• Sali - from french salut. I don't use this, but it sounds to me like it would be a synonym with hoi.
  • Ö, Ölla, Ue, Uella - No clue where they come from but these are quite common among the youth of my region (and nowhere else). Greetings only
  • Mach's guat - "do/make it well". This is our version of farewell, used for final goodbyes. I actually find it hard thinking about the phrase without getting emotional.
As a note, questions along the lines of "how are you?" are treated as questions, not set phrases. Violation of that convention makes you immediately seem very shallow.
At kveldi skal dag lęyfa,
Konu es bręnnd es,
Mæki es ręyndr es,
Męy es gefin es,
Ís es yfir kømr,
Ǫl es drukkit es.
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k1234567890y
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Re: Greetings

Post by k1234567890y » Fri 22 Jul 2016, 11:33

It is said that Seri people ask each other "Where is Your Placenta Buried?" as a form to ask "where are you from":

https://lifeintheboomerlane.com/2012/06 ... ta-buried/

http://ecochildsplay.com/2012/07/02/do- ... is-buried/
Click here and here to know more about me.

夢見るオンナノコ(Dreaming girls)
だれでもプリンセス(All of them are princesses)
恋するオンナノコ(Girls in love)
ホンキ!ムテキ!カンペキ!(Serious! Invincible! Perfect!)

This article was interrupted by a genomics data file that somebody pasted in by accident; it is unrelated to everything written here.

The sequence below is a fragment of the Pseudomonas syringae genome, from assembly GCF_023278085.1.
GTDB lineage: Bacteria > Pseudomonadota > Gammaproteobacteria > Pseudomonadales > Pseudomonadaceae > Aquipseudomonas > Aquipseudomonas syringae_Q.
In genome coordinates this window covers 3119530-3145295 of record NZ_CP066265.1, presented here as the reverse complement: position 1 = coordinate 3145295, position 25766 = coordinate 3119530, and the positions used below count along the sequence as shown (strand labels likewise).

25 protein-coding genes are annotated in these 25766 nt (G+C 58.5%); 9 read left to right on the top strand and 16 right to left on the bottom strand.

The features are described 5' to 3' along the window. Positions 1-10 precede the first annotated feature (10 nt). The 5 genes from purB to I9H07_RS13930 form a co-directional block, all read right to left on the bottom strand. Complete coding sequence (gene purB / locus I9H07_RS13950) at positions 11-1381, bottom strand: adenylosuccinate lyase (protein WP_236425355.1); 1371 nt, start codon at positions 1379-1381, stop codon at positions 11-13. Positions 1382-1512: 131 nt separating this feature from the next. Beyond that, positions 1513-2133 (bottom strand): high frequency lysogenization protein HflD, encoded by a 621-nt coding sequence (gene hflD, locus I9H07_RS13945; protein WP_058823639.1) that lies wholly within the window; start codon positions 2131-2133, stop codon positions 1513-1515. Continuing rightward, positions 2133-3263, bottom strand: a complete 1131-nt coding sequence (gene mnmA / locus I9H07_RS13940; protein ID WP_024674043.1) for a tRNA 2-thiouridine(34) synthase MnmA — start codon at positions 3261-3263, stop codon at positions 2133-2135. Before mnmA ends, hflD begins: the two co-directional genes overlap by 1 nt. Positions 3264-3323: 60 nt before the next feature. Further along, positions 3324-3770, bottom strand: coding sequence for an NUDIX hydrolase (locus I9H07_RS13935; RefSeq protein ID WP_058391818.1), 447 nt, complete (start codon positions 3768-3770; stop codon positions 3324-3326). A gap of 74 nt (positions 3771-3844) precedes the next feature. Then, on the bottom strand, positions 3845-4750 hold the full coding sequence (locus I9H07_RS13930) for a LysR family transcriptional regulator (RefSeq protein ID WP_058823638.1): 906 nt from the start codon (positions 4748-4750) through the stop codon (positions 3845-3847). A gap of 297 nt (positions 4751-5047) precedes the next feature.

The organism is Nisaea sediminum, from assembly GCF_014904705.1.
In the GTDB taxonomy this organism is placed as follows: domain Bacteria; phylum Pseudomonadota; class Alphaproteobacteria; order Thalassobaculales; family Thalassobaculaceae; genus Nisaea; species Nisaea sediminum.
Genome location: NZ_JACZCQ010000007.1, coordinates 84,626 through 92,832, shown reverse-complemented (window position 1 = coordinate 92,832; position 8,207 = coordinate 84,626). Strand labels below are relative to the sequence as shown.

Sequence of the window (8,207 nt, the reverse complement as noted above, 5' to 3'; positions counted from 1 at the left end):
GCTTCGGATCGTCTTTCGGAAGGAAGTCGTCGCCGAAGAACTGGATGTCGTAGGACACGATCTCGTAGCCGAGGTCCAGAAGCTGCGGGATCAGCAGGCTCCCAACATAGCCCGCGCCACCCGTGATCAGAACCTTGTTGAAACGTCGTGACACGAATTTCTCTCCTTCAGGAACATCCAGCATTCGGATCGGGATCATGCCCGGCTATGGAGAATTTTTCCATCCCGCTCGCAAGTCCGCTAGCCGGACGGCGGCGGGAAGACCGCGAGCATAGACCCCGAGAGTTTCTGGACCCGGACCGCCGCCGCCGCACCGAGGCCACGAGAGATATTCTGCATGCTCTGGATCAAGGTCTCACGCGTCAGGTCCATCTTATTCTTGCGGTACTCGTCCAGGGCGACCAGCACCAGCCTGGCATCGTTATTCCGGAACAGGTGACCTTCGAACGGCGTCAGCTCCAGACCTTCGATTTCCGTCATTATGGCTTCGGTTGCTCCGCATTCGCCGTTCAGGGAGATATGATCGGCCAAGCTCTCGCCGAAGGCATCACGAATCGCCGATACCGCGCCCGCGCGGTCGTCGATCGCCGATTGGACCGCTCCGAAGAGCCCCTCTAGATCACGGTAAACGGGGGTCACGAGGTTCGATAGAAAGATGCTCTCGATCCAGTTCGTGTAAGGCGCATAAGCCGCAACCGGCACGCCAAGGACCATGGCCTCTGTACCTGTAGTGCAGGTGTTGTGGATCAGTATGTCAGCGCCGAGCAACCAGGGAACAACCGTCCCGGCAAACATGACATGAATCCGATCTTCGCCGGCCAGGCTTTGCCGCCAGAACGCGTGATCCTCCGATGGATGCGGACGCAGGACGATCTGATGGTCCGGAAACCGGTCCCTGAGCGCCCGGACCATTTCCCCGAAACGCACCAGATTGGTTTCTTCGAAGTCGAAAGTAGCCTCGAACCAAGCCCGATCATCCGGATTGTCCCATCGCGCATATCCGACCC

Davush
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Re: Greetings

Post by Davush » Tue 30 Aug 2016, 14:36

Gulf Arabic has quite a lot of different greetings depending on social relationships, formality, etc. It is important you reply with the correct reply - bedouins especially make use of lots of set phrases with replies in greetings, etc.

(il-)salām ʕalēkum (peace be upon you) is probabẏ the most neutral and maybe slightly formal.
The standard reply is wa-ʕalēkum il-salām.

Hala (related to ahlan: welcome) is a common informal way to say 'hi'. It can also be 'yā hala'. The reply is just 'hala' or 'hala fīk' (welcome upon you).

Guwwa (strength) is another common greeting, I hear it mostly between men. The reply is aḷḷa ygawwīk(May God strengthen you). This one is very peculiar to the Gulf, people who speak other dialects find it strange I think.

Ḥayyāk aḷḷa (God grant you life) is used when having a guest in your home or other social meeting where one has the role of 'guest'. The reply is Aḷḷa yḥayyīk with the same meaning, just in the imperfect.

Aḷḷa bil-khēr (literally: God with-good) is also used by men as a standard greeting. This forms parts of greetings for other times of the day: ṣabāḥik aḷḷa bil-khēr (good morning), massāk aḷḷa bil-khēr (good evening). These forms are more 'Gulf' than the standard ṣabāh/masā il-khēr.

Marḥaba isn't really that common in Kuwaiti Arabic for some reason. It might be used to non-Kuwaitis as a pan-Arabic word.

il-ḥamd-illa ʕal-salāma (Praise God for you safety) is used when somebody returns from a trip a bit like 'Welcome home'

Naʕīman (Blessed) is a semi-greeting/blessing said after someone has taken a shower or had a haircut, shave, etc. The reply is yinʕam aḷḷa ʕalēk (God bless you)

Goodbye also has several forms, the most common are maʕa l-salāma (with peace), fi amān illa (in God's peace), or simply yaḷḷa (this is used in a wide variety of contexts I can't think of one good word to cover it). Bye is also commonly used as a loanword.

Replace -k with for women, or -kum for the pl.